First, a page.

China’s Criminal Justice Reforms: Impacts on the Prevention of Miscarriages of Justice
- The widespread cases of miscarriages of justice in China – in the form of wrongful convictions and procedural abuses – have revealed deep flaws in the country’s criminal justice system.
- Such injustices have been a core challenge for the Chinese political leadership, as they have undermined the public’s confidence in legal institutions.
- Chinese authorities have enacted substantial reforms of the Criminal Law and its procedure in 2012 to remedy shortcomings and improve the protection of defendants’ due process rights in litigation.
- While those efforts have allowed for advances in principle, the impact of the reform has been limited by the lack of judicial enforcement and persisting institutional and structural deficiencies.
The promulgation of the Criminal Law and Criminal Procedure Law (CPL) of the People’s Republic of China (PRC) in 1979 represented an important turning point in the country’s legal history, laying out the initial foundations for the development of a comprehensive criminal justice system. One of the key challenges faced by the Chinese leadership, however, has been to adapt and re-adjust criminal legislation to reflect the deep socio-economic changes that the country has experienced over its four decades of reform and opening up, but also to respond to calls from civil society to strengthen the rule of law as well as fundamental human rights.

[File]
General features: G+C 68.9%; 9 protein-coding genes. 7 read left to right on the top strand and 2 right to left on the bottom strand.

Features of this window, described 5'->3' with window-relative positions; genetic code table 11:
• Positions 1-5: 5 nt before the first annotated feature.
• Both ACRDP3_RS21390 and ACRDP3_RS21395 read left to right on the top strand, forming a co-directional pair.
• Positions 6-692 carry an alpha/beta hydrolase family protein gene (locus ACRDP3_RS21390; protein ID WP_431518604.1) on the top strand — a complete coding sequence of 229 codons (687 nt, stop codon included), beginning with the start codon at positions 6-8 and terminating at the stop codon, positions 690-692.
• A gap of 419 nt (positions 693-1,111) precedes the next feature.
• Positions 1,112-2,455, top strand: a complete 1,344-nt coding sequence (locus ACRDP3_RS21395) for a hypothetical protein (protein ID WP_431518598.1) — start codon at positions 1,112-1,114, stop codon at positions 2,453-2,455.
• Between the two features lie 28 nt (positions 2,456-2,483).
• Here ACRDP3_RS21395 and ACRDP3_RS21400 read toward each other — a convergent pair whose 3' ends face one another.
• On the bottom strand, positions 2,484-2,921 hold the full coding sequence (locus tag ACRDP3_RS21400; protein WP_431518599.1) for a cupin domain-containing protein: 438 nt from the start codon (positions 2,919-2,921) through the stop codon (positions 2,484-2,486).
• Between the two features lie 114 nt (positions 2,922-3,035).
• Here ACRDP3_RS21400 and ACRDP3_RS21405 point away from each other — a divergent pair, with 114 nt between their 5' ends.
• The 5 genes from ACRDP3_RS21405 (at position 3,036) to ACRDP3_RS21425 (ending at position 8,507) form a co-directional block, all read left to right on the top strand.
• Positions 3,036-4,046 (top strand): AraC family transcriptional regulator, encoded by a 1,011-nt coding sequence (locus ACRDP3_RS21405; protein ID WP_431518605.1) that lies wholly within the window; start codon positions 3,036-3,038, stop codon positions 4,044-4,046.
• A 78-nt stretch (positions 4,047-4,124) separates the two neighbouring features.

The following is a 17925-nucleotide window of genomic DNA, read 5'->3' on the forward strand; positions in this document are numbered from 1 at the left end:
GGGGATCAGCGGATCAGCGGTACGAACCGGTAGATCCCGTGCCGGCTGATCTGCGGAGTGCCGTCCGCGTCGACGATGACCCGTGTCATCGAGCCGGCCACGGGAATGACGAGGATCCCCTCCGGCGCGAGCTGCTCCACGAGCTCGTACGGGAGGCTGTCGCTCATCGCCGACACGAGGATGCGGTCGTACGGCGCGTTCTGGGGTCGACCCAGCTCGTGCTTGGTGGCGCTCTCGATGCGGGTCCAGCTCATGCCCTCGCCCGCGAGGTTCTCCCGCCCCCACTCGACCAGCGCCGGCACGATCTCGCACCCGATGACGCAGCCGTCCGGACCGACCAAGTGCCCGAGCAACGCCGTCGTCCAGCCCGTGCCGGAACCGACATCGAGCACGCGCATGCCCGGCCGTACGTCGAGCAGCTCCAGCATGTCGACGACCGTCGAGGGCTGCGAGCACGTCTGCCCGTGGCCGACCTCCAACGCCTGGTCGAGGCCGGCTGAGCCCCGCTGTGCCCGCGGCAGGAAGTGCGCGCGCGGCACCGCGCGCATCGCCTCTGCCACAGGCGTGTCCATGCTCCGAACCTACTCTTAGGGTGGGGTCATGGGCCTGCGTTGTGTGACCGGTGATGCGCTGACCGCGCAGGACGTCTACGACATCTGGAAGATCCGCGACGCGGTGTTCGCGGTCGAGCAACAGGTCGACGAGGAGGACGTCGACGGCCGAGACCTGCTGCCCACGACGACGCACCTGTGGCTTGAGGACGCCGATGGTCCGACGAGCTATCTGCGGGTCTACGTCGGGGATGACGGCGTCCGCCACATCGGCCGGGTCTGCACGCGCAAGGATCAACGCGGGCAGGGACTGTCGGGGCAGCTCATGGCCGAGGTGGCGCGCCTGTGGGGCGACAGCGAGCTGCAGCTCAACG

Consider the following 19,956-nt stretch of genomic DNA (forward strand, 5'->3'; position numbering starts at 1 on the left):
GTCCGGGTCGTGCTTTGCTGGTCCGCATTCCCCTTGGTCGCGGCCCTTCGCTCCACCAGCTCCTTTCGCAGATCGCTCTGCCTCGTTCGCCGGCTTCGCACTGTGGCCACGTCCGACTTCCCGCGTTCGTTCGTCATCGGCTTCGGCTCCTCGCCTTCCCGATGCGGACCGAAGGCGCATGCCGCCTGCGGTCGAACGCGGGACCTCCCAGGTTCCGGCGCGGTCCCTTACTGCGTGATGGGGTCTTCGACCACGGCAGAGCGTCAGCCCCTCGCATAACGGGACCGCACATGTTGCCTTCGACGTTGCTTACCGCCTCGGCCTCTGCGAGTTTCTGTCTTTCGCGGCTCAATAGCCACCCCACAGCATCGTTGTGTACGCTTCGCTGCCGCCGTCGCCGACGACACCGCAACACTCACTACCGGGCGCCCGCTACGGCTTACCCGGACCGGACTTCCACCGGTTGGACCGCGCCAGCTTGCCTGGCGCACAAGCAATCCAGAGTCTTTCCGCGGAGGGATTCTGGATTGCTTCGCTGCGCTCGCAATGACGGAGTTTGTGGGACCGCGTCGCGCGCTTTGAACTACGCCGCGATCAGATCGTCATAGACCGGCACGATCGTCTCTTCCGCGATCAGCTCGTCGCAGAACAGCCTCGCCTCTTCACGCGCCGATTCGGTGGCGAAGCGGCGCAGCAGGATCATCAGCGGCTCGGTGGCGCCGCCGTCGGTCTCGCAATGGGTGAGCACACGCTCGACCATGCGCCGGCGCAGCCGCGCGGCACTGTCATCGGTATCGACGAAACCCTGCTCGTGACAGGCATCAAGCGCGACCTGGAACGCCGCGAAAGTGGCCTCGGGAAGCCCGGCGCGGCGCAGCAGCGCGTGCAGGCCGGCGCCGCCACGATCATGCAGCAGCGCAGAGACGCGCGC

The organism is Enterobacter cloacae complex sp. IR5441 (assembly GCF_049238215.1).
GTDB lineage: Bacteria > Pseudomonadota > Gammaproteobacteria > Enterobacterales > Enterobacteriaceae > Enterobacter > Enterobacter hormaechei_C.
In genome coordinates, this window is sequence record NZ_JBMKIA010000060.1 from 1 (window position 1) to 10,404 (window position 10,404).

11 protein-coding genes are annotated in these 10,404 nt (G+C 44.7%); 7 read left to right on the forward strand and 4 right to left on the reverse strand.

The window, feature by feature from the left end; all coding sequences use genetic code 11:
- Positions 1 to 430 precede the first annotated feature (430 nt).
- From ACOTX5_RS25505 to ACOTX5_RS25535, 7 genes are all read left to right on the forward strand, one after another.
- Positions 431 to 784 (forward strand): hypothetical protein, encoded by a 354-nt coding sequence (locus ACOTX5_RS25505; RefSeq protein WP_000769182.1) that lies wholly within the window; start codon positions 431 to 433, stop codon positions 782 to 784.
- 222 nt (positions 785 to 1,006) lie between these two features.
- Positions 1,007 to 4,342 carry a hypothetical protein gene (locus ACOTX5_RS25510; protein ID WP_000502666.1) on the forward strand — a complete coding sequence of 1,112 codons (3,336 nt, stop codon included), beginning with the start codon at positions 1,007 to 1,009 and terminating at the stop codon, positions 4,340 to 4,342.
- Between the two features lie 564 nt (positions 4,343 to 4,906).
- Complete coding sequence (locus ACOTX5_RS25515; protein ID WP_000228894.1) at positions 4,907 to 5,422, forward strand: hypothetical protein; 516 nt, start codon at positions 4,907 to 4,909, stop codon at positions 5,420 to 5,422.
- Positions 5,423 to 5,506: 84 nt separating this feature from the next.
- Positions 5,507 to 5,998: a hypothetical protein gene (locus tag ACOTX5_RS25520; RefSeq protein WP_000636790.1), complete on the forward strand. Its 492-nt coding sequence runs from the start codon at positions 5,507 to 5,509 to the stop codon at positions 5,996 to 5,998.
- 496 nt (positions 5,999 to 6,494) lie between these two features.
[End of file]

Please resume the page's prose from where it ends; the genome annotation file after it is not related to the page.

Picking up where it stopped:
Over the past decades, the disclosure by Chinese media of a series of judicial scandals involving miscarriages of justice (yuan an cuo an冤案错案) have highlighted inherent inefficiencies and rigidities in China’s current judicial system, creating new momentum for legal transformation. Those injustices have generated demands – from both the society and legal experts – for the construction of a legal framework that will ensure greater fairness and justice in criminal proceedings.
With a view to addressing those concerns, China has initiated a large-scale judicial reform drive, which featured a major revision of the Criminal Procedure Law in 2012. However, flaws in conception and obstacles in implementation have limited the impact of the reform. Deeper and more substantive changes in China’s approach to criminal law are therefore called for.
This backgrounder provides a brief overview of the development of criminal justice in China and illustrates what the current state of affairs is today. It examines the major shortcomings of the criminal justice system, which have led to miscarriages of justice – including violations of defendants’ rights and wrongful convictions – through the examination of landmark criminal cases. Finally, taking stock of the 2012 amendment to the Criminal Procedure Law, it discusses how the Chinese leadership has sought to correct those inefficiencies.
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